I get asked about tomato growing here a lot, so I finally decided to put my thoughts all in one place.
For people just starting out gardening, I usually recommend a topsy-turvy–one of those hanging tomato plant contraptions. They are much easier to take care of because you don’t have to lean over or dig in the soil. You need a sunny place to hang it–for winter hanging go for at least 6 hours of sun if you can get it; 4 will do. Best case scenario, you have a beam in the garage where you can move it on freezing nights. You can hang a hook from a strong tree branch if it sticks out into the sun. In the winter, it doesn’t matter if you’re getting morning or afternoon sun. If you do it for summertime, you want morning sun only.
The beams have to be able to hold about 40 pounds because that’s what some of them can weigh when filled with dirt, water and the plant as it gets large. The plants are easy to spray for bugs because you can do it all standing up. Watering is easy as well; they need to be watered daily in the summer for certain. You can probably get away with every other day in the winter, but it depends on the temperatures. Not hard to check it! If you have any kind of trellis beams, you can actually run a small drip hose to the plant and use an auto timer to water.
I’d recommend a Juliet (tomato name) if you can find one. They are heat hardy and do pretty well in the cooler temps as well. Great producers once they get going. They are a grape tomato, but because winter time is a slower growing season, they are totally the way to go. If you have room for two, I’d go with a Celebrity as the second kind. It is a medium sized tomato that handles the heat and bugs of Texas fairly well. Good, good flavor. Very little cracking and they ripen nice and evenly. If you want to try just one, go with the Juliet, but it may depend on what you can find!
For dirt, you can get any good potting soil. I mix my own, but we already know that I’m the way overboard gardening type.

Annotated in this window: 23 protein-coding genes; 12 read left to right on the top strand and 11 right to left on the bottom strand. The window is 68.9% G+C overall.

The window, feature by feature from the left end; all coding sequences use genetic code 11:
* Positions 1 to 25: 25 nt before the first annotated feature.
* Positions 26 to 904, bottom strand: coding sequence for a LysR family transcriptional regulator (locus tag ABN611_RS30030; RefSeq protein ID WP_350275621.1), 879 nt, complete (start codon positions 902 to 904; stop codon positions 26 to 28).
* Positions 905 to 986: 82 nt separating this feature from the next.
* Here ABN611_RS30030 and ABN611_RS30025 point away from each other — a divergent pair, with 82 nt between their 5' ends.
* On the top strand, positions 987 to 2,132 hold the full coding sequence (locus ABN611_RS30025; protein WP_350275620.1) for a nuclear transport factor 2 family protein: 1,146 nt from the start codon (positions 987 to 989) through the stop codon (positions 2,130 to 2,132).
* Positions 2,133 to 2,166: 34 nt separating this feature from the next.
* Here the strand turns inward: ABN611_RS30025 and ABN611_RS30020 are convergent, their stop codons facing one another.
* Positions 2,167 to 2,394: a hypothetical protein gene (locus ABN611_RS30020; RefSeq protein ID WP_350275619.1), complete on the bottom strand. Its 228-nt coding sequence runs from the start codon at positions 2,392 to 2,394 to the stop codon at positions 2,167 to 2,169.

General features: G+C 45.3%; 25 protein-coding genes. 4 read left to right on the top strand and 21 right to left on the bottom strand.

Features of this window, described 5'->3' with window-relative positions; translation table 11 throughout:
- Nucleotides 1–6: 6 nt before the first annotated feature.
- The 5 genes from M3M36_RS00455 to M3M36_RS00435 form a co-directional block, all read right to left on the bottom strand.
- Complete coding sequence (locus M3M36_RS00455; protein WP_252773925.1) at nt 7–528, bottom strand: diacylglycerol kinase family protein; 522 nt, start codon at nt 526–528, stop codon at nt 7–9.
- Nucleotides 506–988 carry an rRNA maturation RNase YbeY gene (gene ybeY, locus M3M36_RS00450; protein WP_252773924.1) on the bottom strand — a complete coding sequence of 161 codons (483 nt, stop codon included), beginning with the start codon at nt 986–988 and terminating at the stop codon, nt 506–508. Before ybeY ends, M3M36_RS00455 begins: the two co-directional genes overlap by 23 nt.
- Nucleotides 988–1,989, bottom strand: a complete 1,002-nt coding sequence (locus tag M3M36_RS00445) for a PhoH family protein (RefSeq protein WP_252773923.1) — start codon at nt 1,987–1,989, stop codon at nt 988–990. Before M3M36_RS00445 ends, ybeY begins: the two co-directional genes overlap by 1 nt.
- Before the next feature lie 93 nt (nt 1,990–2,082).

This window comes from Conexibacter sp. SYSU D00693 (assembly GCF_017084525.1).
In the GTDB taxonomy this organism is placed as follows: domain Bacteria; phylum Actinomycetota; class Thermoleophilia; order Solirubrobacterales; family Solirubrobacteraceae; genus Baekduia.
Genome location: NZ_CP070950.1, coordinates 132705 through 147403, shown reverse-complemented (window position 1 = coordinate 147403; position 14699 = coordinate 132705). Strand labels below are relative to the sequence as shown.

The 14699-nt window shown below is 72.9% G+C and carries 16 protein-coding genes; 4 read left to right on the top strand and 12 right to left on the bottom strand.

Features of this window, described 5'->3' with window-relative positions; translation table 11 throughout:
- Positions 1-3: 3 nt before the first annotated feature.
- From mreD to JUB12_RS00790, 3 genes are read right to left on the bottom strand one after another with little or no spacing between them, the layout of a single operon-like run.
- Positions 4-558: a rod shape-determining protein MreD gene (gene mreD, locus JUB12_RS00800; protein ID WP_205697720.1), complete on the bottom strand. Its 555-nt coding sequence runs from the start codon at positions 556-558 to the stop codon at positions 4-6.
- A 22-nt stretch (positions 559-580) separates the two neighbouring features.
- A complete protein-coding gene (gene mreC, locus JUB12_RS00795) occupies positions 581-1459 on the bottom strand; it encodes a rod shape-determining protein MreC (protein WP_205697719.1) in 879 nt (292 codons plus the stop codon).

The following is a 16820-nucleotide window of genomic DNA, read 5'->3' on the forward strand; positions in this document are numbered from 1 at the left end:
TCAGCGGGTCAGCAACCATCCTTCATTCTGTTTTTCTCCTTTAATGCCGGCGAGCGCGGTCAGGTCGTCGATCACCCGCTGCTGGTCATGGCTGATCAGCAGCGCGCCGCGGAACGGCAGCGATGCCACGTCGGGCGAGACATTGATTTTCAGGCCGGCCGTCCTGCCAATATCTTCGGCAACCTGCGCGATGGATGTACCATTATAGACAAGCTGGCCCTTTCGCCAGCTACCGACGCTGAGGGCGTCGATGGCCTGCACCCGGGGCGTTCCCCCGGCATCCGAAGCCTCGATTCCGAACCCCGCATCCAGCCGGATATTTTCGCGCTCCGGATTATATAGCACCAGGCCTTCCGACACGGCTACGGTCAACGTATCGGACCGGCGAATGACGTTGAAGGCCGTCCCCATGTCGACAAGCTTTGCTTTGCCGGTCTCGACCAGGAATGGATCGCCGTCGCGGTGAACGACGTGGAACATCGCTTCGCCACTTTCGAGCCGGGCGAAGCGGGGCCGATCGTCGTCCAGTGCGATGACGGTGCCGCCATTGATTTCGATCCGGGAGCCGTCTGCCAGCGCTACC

For bugs, I recommend Neem oil, soap and cinnamon oil. OR for ease of taking care of things, you can get just insecticidal soap from any gardening place. These are mostly “on contact” killers, especially the soap.
Neem also keeps bugs from reproducing, which is why I use it, but it is expensive premixed. Shoot, it’s expensive not premixed, but all of the bug killers are. All of the above mentioned bug killers are completely organic. If your dog accidentally rolled in the entire bottle and licked it off, it wouldn’t hurt him. The soap aspect might give him some issues, but on the bright side the neem would kill any fleas he had. 🙂
If you don’t happen to have insecticidal soap around when you need it, you can mix your own hand soap with water and spray the plants. It’s an easy cheap way to kill most bugs. Soap doesn’t work well on beetles, but they don’t bother tomato plants very often. I spray every few days in the summer time, but in the winter, you won’t have to spray anything very often. In Texas, it’s actually easier to grow things in the winter. I recommend trying your first tomato plants in the winter–just make sure you have a place to carry them or take the plants for the freezing nights!
If you have questions, just ask. If you want the pots on the ground, nothing much is different. You may have to stake the Juliet as it is a vine plant and when it gets going, it GOES!